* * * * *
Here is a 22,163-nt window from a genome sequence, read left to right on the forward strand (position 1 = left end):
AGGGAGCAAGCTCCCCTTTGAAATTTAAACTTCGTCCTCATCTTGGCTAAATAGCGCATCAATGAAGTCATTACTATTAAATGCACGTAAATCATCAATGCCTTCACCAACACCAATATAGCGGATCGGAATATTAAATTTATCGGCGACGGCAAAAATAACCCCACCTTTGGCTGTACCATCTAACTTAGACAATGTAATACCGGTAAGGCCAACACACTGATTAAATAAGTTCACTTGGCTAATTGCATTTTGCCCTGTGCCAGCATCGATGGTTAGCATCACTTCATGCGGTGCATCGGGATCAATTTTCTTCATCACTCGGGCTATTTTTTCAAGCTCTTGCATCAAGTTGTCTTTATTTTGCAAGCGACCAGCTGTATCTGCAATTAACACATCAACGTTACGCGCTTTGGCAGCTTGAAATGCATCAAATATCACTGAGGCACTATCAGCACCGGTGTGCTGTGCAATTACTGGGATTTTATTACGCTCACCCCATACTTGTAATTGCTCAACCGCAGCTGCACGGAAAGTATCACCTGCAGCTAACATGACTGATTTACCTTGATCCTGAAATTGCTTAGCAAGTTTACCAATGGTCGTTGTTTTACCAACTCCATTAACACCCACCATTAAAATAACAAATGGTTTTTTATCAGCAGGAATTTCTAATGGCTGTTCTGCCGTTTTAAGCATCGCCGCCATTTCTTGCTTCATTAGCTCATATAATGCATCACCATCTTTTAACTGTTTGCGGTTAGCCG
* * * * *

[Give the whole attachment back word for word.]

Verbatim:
Here is a 22,163-nt window from a genome sequence, read left to right on the forward strand (position 1 = left end):
AGGGAGCAAGCTCCCCTTTGAAATTTAAACTTCGTCCTCATCTTGGCTAAATAGCGCATCAATGAAGTCATTACTATTAAATGCACGTAAATCATCAATGCCTTCACCAACACCAATATAGCGGATCGGAATATTAAATTTATCGGCGACGGCAAAAATAACCCCACCTTTGGCTGTACCATCTAACTTAGACAATGTAATACCGGTAAGGCCAACACACTGATTAAATAAGTTCACTTGGCTAATTGCATTTTGCCCTGTGCCAGCATCGATGGTTAGCATCACTTCATGCGGTGCATCGGGATCAATTTTCTTCATCACTCGGGCTATTTTTTCAAGCTCTTGCATCAAGTTGTCTTTATTTTGCAAGCGACCAGCTGTATCTGCAATTAACACATCAACGTTACGCGCTTTGGCAGCTTGAAATGCATCAAATATCACTGAGGCACTATCAGCACCGGTGTGCTGTGCAATTACTGGGATTTTATTACGCTCACCCCATACTTGTAATTGCTCAACCGCAGCTGCACGGAAAGTATCACCTGCAGCTAACATGACTGATTTACCTTGATCCTGAAATTGCTTAGCAAGTTTACCAATGGTCGTTGTTTTACCAACTCCATTAACACCCACCATTAAAATAACAAATGGTTTTTTATCAGCAGGAATTTCTAATGGCTGTTCTGCCGTTTTAAGCATCGCCGCCATTTCTTGCTTCATTAGCTCATATAATGCATCACCATCTTTTAACTGTTTGCGGTTAGCCG